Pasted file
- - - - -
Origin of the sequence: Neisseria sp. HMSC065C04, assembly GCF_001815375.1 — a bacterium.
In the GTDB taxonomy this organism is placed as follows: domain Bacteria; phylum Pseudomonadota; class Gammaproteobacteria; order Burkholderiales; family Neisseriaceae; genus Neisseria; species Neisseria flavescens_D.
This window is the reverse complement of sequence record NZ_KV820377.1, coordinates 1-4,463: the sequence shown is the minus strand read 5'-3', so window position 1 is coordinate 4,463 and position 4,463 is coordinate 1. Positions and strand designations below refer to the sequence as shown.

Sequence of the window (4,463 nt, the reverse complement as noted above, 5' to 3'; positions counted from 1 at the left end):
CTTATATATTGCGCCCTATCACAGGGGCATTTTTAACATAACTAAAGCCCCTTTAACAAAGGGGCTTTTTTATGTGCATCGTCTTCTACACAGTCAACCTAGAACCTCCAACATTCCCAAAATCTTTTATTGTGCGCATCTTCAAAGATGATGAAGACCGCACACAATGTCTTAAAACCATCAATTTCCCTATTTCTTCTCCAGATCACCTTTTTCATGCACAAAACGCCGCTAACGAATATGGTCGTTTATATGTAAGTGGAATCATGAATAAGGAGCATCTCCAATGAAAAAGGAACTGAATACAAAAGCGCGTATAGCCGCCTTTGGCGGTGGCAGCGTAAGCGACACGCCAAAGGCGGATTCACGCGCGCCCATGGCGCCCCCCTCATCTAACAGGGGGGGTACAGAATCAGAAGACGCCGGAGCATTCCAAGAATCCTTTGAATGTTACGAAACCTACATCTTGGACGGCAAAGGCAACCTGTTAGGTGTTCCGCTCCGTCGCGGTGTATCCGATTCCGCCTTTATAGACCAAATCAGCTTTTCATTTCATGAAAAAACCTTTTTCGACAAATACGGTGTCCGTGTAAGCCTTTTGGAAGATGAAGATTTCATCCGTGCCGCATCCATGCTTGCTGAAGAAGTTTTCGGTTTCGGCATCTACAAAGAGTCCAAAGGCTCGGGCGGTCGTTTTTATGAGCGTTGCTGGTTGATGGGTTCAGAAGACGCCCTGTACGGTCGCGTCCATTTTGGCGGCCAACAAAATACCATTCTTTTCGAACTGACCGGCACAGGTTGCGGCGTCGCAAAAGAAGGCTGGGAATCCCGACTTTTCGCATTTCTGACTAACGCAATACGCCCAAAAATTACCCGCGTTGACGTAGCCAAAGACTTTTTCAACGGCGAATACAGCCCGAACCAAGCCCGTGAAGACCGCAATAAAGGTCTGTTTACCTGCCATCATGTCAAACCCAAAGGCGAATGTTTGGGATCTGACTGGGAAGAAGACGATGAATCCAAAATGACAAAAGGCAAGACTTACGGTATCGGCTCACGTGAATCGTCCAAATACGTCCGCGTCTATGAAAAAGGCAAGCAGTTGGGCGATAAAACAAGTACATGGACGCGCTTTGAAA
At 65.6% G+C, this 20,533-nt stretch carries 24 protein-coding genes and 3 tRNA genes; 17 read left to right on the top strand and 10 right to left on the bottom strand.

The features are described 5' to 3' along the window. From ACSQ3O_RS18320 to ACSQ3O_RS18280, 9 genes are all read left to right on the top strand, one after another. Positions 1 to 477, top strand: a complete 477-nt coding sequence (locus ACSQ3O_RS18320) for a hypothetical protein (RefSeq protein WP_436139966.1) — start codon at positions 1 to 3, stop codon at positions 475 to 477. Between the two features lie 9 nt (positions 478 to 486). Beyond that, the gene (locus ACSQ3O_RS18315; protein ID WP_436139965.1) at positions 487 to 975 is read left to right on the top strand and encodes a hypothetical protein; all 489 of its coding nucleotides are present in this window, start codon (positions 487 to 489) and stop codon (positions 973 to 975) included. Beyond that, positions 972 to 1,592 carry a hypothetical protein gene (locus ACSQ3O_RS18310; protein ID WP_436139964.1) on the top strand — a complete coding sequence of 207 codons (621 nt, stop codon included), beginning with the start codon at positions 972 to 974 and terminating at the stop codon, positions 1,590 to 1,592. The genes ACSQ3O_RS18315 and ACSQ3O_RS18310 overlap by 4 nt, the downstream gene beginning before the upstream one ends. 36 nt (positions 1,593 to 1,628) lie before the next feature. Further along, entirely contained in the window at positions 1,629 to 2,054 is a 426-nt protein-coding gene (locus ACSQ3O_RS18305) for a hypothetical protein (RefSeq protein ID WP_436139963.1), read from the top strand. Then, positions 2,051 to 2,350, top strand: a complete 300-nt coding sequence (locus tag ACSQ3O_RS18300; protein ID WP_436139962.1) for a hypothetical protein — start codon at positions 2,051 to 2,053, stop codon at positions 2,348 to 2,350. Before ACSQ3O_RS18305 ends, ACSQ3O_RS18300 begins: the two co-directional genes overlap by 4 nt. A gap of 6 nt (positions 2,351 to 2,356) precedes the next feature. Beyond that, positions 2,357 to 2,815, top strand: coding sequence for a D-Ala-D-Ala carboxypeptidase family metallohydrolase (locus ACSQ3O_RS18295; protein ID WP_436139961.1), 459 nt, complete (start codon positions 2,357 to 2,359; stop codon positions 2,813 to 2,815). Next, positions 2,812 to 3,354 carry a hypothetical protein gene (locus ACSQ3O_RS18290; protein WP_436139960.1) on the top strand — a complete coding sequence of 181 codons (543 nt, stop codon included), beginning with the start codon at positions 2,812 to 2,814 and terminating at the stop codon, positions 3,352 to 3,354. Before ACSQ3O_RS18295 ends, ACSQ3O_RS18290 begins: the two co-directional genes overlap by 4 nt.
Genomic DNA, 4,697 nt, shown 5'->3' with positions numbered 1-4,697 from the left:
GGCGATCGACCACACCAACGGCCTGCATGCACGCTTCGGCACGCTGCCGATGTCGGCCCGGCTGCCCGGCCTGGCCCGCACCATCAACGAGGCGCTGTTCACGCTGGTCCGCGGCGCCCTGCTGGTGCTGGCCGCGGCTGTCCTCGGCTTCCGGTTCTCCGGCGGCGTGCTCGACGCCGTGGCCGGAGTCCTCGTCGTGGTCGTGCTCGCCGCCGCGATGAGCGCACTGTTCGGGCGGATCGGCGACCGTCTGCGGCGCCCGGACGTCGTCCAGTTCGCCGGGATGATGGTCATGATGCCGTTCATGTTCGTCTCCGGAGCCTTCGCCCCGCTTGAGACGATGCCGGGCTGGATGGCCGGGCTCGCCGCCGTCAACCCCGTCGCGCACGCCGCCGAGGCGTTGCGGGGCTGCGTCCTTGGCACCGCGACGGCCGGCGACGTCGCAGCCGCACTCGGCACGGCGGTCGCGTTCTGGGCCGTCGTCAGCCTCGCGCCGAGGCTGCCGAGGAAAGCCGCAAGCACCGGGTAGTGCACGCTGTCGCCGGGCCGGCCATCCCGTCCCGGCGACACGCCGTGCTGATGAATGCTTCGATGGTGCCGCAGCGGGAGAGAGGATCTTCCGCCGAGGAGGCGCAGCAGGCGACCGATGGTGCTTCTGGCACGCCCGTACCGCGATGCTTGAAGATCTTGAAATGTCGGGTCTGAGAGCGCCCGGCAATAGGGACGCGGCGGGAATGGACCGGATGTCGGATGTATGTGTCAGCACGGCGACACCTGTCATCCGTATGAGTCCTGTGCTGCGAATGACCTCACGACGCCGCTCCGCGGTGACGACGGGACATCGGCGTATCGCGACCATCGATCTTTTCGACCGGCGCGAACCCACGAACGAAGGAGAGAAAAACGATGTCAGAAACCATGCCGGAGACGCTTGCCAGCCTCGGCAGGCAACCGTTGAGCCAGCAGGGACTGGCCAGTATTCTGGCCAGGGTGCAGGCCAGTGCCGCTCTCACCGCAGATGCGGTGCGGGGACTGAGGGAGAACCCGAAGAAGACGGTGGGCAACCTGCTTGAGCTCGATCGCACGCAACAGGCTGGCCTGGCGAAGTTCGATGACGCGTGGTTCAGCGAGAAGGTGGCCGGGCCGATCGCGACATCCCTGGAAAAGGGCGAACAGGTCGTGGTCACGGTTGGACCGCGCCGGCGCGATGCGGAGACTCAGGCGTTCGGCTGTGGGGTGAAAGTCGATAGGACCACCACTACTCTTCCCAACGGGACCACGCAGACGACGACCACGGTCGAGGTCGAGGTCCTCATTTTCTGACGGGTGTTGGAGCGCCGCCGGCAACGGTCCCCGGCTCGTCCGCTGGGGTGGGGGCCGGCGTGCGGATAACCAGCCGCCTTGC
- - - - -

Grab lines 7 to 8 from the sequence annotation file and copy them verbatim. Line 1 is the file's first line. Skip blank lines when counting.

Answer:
The features are described 5' to 3' along the window. From ACSQ3O_RS18320 to ACSQ3O_RS18280, 9 genes are all read left to right on the top strand, one after another. Positions 1 to 477, top strand: a complete 477-nt coding sequence (locus ACSQ3O_RS18320) for a hypothetical protein (RefSeq protein WP_436139966.1) — start codon at positions 1 to 3, stop codon at positions 475 to 477. Between the two features lie 9 nt (positions 478 to 486). Beyond that, the gene (locus ACSQ3O_RS18315; protein ID WP_436139965.1) at positions 487 to 975 is read left to right on the top strand and encodes a hypothetical protein; all 489 of its coding nucleotides are present in this window, start codon (positions 487 to 489) and stop codon (positions 973 to 975) included. Beyond that, positions 972 to 1,592 carry a hypothetical protein gene (locus ACSQ3O_RS18310; protein ID WP_436139964.1) on the top strand — a complete coding sequence of 207 codons (621 nt, stop codon included), beginning with the start codon at positions 972 to 974 and terminating at the stop codon, positions 1,590 to 1,592. The genes ACSQ3O_RS18315 and ACSQ3O_RS18310 overlap by 4 nt, the downstream gene beginning before the upstream one ends. 36 nt (positions 1,593 to 1,628) lie before the next feature. Further along, entirely contained in the window at positions 1,629 to 2,054 is a 426-nt protein-coding gene (locus ACSQ3O_RS18305) for a hypothetical protein (RefSeq protein ID WP_436139963.1), read from the top strand. Then, positions 2,051 to 2,350, top strand: a complete 300-nt coding sequence (locus tag ACSQ3O_RS18300; protein ID WP_436139962.1) for a hypothetical protein — start codon at positions 2,051 to 2,053, stop codon at positions 2,348 to 2,350. Before ACSQ3O_RS18305 ends, ACSQ3O_RS18300 begins: the two co-directional genes overlap by 4 nt. A gap of 6 nt (positions 2,351 to 2,356) precedes the next feature. Beyond that, positions 2,357 to 2,815, top strand: coding sequence for a D-Ala-D-Ala carboxypeptidase family metallohydrolase (locus ACSQ3O_RS18295; protein ID WP_436139961.1), 459 nt, complete (start codon positions 2,357 to 2,359; stop codon positions 2,813 to 2,815). Next, positions 2,812 to 3,354 carry a hypothetical protein gene (locus ACSQ3O_RS18290; protein WP_436139960.1) on the top strand — a complete coding sequence of 181 codons (543 nt, stop codon included), beginning with the start codon at positions 2,812 to 2,814 and terminating at the stop codon, positions 3,352 to 3,354. Before ACSQ3O_RS18295 ends, ACSQ3O_RS18290 begins: the two co-directional genes overlap by 4 nt.
Genomic DNA, 4,697 nt, shown 5'->3' with positions numbered 1-4,697 from the left: